Tue, 7 Sep 1993 23:15:33 GMT

Related articles |
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Opeartor-precedence v.s. LL(1) ejxue@ntu.ac.sg (1993-08-28) |

Re: Operator-precedence v.s. LL(1) tfj@apusapus.demon.co.uk (1993-08-29) |

Re: Operator-precedence v.s. LL(1) bart@majestix.cs.uoregon.edu (1993-08-30) |

Re: Operator-precedence v.s. LL(1) spencer@cwis.unomaha.edu (1993-09-07) |

Re: Operator-precedence v.s. LL(1) dww@cli.com (1993-09-07) |

Newsgroups: | comp.compilers |

From: | dww@cli.com (Debbie Weber-Wulff) |

Keywords: | parse, LL(1) |

Organization: | Technische Fachhochschule Berlin, visiting at Computational Logic, Inc |

References: | 93-08-111 93-09-019 |

Date: | Tue, 7 Sep 1993 23:15:33 GMT |

A poster asked for the relationship between a member of a language and a

grammar. As someone who is attempting to do mechanical verification of a

parser I feel called on to respond:

[I like to use Hopcroft/Ullman and call the thing I want to test for

language membership a tape. This is a list of tokens which has been lexed,

sieved and otherwise coerced into being a sequence of "terminal symbols".]

A tape is said to belong to a grammar if it can be derived from the axiom

of the grammar, usually written as

S =*=> w,

where S is the axiom and w the tape.

There can be any number of derivations (i.e. sequences of names of

productions that are applied) that will produce the same tree (which you

get by making left hand sides roots and right hand sides siblings in the

order in which they occur and glueing them together to make trees). There

are some interesting derivations, namely the left and the right

derivations, which always fuss with the leftmost or the rightmost

non-terminal in the sentential form (which is just a magic word for the

leaves of a cut through a derivation tree). But finding a derivation tree

in a top-down way tends to get exponential :-), so people have been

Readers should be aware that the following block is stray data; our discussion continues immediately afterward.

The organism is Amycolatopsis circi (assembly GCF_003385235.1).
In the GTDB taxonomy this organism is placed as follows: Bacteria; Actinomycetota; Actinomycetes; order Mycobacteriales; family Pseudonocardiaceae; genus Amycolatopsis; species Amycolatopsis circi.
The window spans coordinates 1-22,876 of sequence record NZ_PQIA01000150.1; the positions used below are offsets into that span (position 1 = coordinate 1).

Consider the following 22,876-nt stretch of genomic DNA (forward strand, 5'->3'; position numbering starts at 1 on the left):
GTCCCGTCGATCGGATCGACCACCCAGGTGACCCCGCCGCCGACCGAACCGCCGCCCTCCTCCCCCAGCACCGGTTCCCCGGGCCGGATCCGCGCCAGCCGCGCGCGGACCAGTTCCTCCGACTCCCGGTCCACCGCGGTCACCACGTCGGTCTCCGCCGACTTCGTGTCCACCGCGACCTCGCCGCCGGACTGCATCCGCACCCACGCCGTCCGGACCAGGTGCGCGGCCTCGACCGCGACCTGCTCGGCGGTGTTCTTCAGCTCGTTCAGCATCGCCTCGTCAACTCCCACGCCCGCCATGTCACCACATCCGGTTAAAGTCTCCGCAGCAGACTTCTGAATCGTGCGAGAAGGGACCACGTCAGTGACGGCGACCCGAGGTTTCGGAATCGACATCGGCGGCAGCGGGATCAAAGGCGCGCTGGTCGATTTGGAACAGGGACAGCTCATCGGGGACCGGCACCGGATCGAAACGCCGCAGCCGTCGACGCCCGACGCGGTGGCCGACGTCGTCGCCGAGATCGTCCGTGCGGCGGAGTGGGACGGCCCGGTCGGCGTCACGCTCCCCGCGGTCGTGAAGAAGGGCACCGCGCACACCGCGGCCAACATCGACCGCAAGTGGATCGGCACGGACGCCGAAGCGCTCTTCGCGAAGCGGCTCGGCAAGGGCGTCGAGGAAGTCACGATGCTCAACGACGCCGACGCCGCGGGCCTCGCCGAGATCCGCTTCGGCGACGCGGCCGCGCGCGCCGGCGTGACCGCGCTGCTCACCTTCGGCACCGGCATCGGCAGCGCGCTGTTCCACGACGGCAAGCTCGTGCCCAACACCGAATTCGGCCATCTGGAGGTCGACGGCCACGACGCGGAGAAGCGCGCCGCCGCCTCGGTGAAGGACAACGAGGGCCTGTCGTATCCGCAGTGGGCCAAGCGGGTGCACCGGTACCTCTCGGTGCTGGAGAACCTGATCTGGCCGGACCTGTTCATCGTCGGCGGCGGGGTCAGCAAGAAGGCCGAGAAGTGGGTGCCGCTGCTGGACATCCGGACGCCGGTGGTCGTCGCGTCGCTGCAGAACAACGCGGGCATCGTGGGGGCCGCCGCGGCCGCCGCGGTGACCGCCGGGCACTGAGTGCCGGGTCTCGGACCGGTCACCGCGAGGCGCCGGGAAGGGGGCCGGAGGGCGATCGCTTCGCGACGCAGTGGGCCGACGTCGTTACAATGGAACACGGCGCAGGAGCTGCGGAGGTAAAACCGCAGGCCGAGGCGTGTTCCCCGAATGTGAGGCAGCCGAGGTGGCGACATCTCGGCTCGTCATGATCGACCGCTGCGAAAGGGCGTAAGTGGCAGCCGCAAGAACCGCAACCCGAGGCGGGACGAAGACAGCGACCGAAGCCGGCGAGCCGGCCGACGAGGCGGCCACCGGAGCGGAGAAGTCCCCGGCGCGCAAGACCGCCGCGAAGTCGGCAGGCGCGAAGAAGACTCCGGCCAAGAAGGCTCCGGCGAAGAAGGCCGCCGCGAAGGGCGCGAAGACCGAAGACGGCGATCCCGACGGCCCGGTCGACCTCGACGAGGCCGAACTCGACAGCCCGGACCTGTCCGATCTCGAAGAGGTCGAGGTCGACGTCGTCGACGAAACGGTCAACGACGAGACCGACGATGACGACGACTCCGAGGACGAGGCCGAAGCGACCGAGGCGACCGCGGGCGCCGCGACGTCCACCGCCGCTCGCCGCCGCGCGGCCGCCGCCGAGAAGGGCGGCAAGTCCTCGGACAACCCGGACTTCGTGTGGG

looking for ways to do this linearly. LL grammars are ones that make

finding a left derivation linear, LR for right derivations.

So the relationship from this point of view is: a tape is the same as the

leaves of a derivation tree from the axiom of the grammar.

A table-driven LR-parser is a program that takes a tape and a grammar,

generates a parsing table from the grammar, and traces _backwards_ through

a right derivation for the tape. It keeps some information around on the

symbol stack that, when concatenated with the remaining input, just

happens to be a sentential form for a right derivation. The first

"configuration" contains the tape corresponding to the final sentential

form, the last one just has the axiom on the stack (which is the first

sentential form [sort of a Jesus-ordering: the last shall be first and the

first shall be last:-)]).

If we collect up all the reductions done during parsing, we get the parse,

which is exactly the reverse of the right derivation. If the last

reduction is the axiom, we win, and know that the tape is a member of the

language of the grammar; if we stop because of the table signalling an

error or some such, the tape is not in the language of the grammar.

The relationship from here is that if the tape is in the language of the

grammar, the parser will produce a parse for it, i.e. recognize it. This

is succinctly given in the well-known theorem

is-well-formed-grammar (g)

& is-in-alphabet (tape, g)

=> parser-recognizes (tape, g) <=> is-in-language (tape, g)

--

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